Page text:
12 Words English Got from the Aztecs
Planning a barbeque this weekend? You can thank the Aztecs for some of the items on your list. A typical Aztec meal from 1519, when Spanish conquistador Hernán Cortés arrived in Mexico, would look familiar to lovers of Mexican food today: corn tortillas wrapped around beans, chili, avocado, and tomatoes. In fact, the names of several of these familiar foods come to us from Nahautl, the language of the Aztecs. But cuisine is not the only source of English words with an Aztec background.
“Ch-ch-ch-chia, the pottery that grows!” Remember the Chia Pet? Sorry for reminding you. Chia may be the most annoying word English got from the Aztecs.
Chia, the green “fur” that grows out of the pottery animals, is an annual plant native to Mexico, Salvia hispanica. According to Wikipedia, the word comes from the Nahuatl chian, meaning oily. The present Mexican state of Chiapas received its name from the Nahuatl "chia water" or "chia river."
The name of this wolf-like wild dog native to North America (and now a colloquial term for a smuggler of immigrants) entered English in the 18th century, from Mexican Spanish, from Nahuatl coyotl:
"Saw a cayjotte, or wild dog, which in size nearly approached the wolf." — William Bullock, Six months' residence and travels in Mexico, 1824.
Have some mesquite charcoal ready for your Memorial Day barbeque? The name for this spiny tree or shrub of the pea family, native to arid regions of the southwestern U.S. and Mexico, entered English in the mid 18th century from Mexican Spanish mezquite, from Nahautl mizquitl:
Another tree which they call a Miskito: it beareth a fruite like vnto a peasecod marueilous sweete, which the wilde people gather and keepe it all the yeere, and eate it in steede of bread. — Richard Hakluyt · The principall navigations, voiages and discoveries of the English nation · 1st edition, 1589
A wild cat, Felis pardalis, having a tawny coat marked with numerous black rings, spots and streaks, and found in forests and scrub from southern Texas to Argentina. The word comes, via French, from Nahuatl tlatlocelotl, literally "field jaguar."
The cactus Lophophora williamsii, or a hallucinogenic drug made from it, containing mescaline and used especially in some North American Indian rituals.
Origin: via Spanish peyote, from Nahuatl peyotl. From The Journal of Nervous and Mental Disease, published in 1913:
We endeavoured further to extend knowledge of pathological mental states by producing mental conditions nearly allied to generally recognized types of insanity... For this purpose we used the Mexican drug [printed drag] pelotte.
Although this word for a roughly-built cabin or shanty sounds as if it could have come from Old English, the earliest citation for it in the Oxford English Dictionary is dated 1878. In 1881, the New York Times was still putting quotation marks around the word, indicating it was slang or unfamiliar. The origin is obscure, but it may come from the Mexican Spanish word jacal, from Aztec xacalli, meaning "wooden hut."
Californians, especially those from the Central Valley, are familiar with tule (pronounced TOO-lee) fog, the thick ground fog that makes driving through the Valley a risky proposition in late fall to winter. Some Californians use the expression “Out in the tules” to mean the boondocks or the sticks. Fewer people know that tule refers to either of two species of bulrush abundant in low lands along riversides in California and hence, a thicket of this, or a flat tract of land in which it grows. The origin is the Nahuatl word tullin.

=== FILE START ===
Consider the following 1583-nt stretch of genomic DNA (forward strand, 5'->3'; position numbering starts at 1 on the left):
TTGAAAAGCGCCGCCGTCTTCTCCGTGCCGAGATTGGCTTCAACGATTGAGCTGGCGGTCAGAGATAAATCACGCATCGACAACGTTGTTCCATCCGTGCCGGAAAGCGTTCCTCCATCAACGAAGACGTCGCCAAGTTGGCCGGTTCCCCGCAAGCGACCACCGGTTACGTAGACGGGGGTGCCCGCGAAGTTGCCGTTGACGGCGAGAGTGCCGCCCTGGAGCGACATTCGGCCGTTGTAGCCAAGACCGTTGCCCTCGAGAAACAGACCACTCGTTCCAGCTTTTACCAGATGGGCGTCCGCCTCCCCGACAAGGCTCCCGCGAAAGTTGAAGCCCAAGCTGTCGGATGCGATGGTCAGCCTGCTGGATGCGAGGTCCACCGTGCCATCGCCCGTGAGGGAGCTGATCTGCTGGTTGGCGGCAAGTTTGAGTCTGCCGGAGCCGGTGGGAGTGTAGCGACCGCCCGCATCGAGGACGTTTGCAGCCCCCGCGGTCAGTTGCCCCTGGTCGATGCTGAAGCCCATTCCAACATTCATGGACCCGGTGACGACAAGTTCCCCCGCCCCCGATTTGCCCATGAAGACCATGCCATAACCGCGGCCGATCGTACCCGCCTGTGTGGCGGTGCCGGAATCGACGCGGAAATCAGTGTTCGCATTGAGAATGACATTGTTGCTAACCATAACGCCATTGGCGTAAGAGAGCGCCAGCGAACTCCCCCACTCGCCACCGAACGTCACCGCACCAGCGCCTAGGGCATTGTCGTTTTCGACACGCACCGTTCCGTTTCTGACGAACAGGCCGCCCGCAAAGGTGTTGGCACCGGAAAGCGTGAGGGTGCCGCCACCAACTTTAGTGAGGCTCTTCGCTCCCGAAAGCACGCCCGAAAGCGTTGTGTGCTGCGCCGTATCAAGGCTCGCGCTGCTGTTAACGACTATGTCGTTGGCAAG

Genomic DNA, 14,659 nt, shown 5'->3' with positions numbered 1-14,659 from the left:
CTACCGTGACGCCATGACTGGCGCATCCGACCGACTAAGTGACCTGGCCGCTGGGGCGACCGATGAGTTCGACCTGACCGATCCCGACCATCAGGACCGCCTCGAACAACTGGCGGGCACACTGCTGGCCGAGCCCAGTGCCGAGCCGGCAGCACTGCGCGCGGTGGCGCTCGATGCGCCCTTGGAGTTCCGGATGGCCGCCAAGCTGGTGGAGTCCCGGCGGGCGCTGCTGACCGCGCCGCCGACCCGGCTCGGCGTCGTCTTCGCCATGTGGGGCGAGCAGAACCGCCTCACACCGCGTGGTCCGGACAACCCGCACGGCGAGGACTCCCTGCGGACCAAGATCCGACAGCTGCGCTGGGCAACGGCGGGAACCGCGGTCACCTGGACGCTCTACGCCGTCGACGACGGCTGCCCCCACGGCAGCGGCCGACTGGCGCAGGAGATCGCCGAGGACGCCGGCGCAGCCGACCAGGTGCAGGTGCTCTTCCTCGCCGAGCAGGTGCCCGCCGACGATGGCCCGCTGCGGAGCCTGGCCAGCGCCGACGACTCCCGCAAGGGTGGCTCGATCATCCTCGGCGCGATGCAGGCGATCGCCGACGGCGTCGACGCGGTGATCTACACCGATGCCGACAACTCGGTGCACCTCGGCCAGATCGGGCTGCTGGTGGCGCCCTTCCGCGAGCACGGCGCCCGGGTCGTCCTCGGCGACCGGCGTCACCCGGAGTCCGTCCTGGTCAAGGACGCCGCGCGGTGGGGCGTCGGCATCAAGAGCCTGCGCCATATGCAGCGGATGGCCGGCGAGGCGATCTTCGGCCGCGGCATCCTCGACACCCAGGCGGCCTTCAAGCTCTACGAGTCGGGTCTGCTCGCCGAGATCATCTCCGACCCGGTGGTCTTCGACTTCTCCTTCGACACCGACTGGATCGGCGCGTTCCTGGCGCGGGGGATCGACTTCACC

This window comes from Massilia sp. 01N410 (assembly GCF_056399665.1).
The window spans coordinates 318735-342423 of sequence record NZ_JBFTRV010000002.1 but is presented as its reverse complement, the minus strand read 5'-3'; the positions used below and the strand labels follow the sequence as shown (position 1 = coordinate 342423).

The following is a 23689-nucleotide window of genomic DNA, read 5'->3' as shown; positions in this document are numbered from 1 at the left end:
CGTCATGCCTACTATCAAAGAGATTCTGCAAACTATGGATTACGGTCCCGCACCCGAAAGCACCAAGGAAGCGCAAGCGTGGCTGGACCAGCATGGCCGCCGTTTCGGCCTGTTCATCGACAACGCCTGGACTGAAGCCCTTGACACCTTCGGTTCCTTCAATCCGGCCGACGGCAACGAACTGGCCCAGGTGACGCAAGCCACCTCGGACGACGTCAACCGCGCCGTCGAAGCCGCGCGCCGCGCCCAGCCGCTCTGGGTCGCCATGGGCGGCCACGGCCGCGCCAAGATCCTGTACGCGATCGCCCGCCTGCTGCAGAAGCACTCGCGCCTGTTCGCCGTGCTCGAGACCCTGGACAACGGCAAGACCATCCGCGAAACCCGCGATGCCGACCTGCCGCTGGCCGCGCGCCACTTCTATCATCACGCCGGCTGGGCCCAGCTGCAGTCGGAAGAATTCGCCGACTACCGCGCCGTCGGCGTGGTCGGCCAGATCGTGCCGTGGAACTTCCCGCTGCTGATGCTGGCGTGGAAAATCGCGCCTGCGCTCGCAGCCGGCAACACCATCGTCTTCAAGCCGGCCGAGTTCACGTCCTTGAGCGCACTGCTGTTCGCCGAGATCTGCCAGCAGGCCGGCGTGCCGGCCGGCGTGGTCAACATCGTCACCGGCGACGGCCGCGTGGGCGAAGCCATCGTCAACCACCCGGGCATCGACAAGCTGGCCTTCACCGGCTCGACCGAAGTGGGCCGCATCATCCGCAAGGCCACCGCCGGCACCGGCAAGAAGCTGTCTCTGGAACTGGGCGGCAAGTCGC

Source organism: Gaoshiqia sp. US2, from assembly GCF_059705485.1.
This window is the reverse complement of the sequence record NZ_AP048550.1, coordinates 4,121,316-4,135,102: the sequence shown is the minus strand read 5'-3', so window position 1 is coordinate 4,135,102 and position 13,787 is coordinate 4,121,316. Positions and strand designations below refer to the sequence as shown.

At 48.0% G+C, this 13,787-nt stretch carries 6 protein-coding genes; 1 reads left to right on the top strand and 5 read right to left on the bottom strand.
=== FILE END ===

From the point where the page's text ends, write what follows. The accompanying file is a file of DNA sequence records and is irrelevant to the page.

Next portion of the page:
From French, Spanish, or Portuguese tomate, from Nahuatl tomatl.
There was also Indian pepper, beetes, Tomates, which is a great sappy and savourie graine. — José de Acosta · The naturall and morall historie of the East and West Indies (transl. Edward Grimeston) · 1st edition, 1604
This word entered English in the mid 17th century, from Nahuatl ahuactl, by way of Spanish aguacate. Because of their shape and bumpy green skin, some people call avocados “alligator pears,” but for the Aztecs, the bulging fruit brought something else to mind. According to Merriam-Webster.com, ahuacatl is short for āhuacacuahuitl, which means "testicle tree" (āhuacatl, "testicle" + cuahuitl, "tree").
This word for hot peppers came into English around 1660 from Spanish chile, which comes from Nahautl chilli.
"Try a chili with it, Miss Sharp," said Joseph, really interested. "A chili," said Rebecca, gasping. "Oh yes!" She thought a chili was something cool, as its name imported. – Thackeray, Vanity Fair, 1848
A dish of mashed avocado mixed with chopped onion, tomatoes, chili peppers, and seasoning. Origin: Latin American Spanish, from Nahuatl ahuacamolli, from ahuacatl, ‘avocado’ + molli, ‘sauce.’
"From time to time they brought [the emperor Montezuma], in cup-shaped vessels of pure gold, a certain drink made from cacao, and the women served this drink to him with great reverence.” — Bernal Diaz del Castillo, The Discovery and Conquest of Mexico.
The treasure rooms of Montezuma’s palace were filled not with gold, but with cacao beans, the source of chocolate. Unlike today’s bonbons, Aztec chocolatl was a bitter, hot and spicy drink made with ground corn, vanilla, and chilis. Along with golden treasure, the Spanish brought chocolate back to Europe. And the rest is delicious history.
Sources: “Salvia hispanica, Wikipedia; “Chocolate,” Oxford Bibliographies; OED [Oxford English Dictionary] Online; New Oxford American Dictionary (Second Ed.); The American Heritage Dictionary of the English Language (Fifth ed.); Merriam-Webster.com; Real Academia Española, Diccionario de la Lengua Española; Wood, Tim, The Aztecs.